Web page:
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Monday, Mar 31, 2008
by Roman Kuebler
Photo: Meg Sheff-Atteberry

Photo: Meg Sheff-Atteberry


PopMatters has had plenty of nice things to say about Baltimore’s The Oranges Band (specifically here and here. When the band announced that they were headed into the studio to begin work on their new record, having soldiered through personnel changes and struggles at their label, Lookout Records, it seemed like an excellent time to catch up and to allow them to speak for themselves by cataloging the happenings. Over the next several weeks, Oranges Band frontman Roman Kuebler will write in with updates from the sessions for the band’s third full-length. Here’s part two…
Jon Langmead


caption

It’s a maze of equipment in the tracking room. Doug emerges from the “amp cavern”. I’ll admit to being slightly confused and just a little overwhelmed here.



Tagged as: the oranges band
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Thursday, Mar 27, 2008
by Robin Cook

At Austin’s legendary Waterloo Records, Elf Power treated patrons to a lively in-store performance, with songs from their newest album, In a Cave (Rykodisc). Before their set, band leader Andrew Rieger talked about Elf Power’s history, their place in the great Elephant 6 cosmos, and their new sustainable housing project.—Robin Cook



Tagged as: elf power, interview, sxsw
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Wednesday, Mar 26, 2008
by Robin Cook

What happens when a drummer whose resume includes the Screaming Trees, Neko Case, and Nirvana grabs an acoustic guitar and steps up to the mic? Answer: He makes swell solo albums of laconic country rock, “Americana… via David Lynch” according to the Seattle Weekly. His latest album, Cody’s Dream, is now out on Bloodshot.—Robin Cook



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Wednesday, Mar 26, 2008
by Robin Cook

Ska beats and politically charged lyrics—two great things that taste great together. Just ask Dave Wakeling, touring once again with the English Beat. Of course, the group also wrote lighthearted pop to go along with their social commentary—note “Save It for Later”, recently covered by Pearl Jam. Here, Wakeling talks about the band’s past and revival.—Robin Cook



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Sunday, Mar 23, 2008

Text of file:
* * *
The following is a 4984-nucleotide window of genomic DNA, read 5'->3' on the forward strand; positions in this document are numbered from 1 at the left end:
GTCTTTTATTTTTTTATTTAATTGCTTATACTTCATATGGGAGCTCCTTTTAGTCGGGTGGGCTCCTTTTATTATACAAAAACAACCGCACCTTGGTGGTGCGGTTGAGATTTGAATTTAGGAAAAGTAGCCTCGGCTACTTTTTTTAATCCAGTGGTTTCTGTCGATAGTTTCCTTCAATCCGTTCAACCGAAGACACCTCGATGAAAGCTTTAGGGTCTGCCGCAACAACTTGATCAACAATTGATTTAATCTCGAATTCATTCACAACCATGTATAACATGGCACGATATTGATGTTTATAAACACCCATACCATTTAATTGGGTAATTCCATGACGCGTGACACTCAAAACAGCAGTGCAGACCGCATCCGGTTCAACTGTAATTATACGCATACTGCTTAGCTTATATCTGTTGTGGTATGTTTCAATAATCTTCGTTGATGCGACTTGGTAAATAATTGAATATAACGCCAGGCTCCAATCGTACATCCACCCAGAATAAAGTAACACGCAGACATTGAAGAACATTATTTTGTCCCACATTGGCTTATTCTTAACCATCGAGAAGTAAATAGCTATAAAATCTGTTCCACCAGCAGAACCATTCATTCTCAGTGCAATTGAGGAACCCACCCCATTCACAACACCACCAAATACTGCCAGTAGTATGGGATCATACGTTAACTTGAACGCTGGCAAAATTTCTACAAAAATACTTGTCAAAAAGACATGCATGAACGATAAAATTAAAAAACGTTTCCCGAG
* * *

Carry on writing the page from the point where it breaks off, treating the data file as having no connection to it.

Photo: Meg Sheff-Atteberry

Photo: Meg Sheff-Atteberry


PopMatters has had plenty of nice things to say about Baltimore’s the Oranges Band (specifically here and here. When the band announced that they were headed into the studio to begin work on their new record, having soldiered through personnel changes and struggles at their label, Lookout Records, it seemed like an excellent time to catch up and to allow them to speak for themselves by cataloging the happenings. Over the next several weeks, Oranges Band frontman Roman Kuebler will write in with updates from the sessions for the band’s third full-length. Judging from the preview of the songs that the band gave at a recent show at Cake Shop in New York City, the arrangements are denser and the lyrics step a city block away from the sundazed atmospherics of their last album. Always an excellent live band, I’ve never heard them sound better. The hope now is that Kuebler will help us better understand the process, or at least the process in this specific case, of taking a group of people and a set of songs and bringing them into a studio for a set amount of days, singing and playing into microphones, plugging and unplugging effects boxes, adjusting levels, hoping nothing important breaks or gets lost or erased, and then, hopefully, walking out with a finished document that comes close to your expectations and which you can then turn around and call your new album.
Jon Langmead


caption

Doug and I met in NY to rehearse the new Oranges Band material. We had a couple shows scheduled before we hit the studio. My best pal Rachel from Palomar let us use their practice space to get our crap together. There was a minor commotion caused by new kittens… who can resist?!


The Name of This Band Is The Oranges Band


So we’re making this album and when making an album it’s important to remember that a recording is a factual document for the most part. It is the representation of a performance that happened for real. (It’s important to remember that when listening to an album also.) It is a point of view that doesn’t necessarily change anything but it does, for better or worse, kind of level the playing field. So, no matter what the budget, or where it was done, when the engineer hit the record button, David Bowie physically performed the lead vocal to “Young Americans”. (It is also rather funny to think about this fact when you hear it come on the PA at K-Mart while shopping for household items.)


Tagged as: the oranges band
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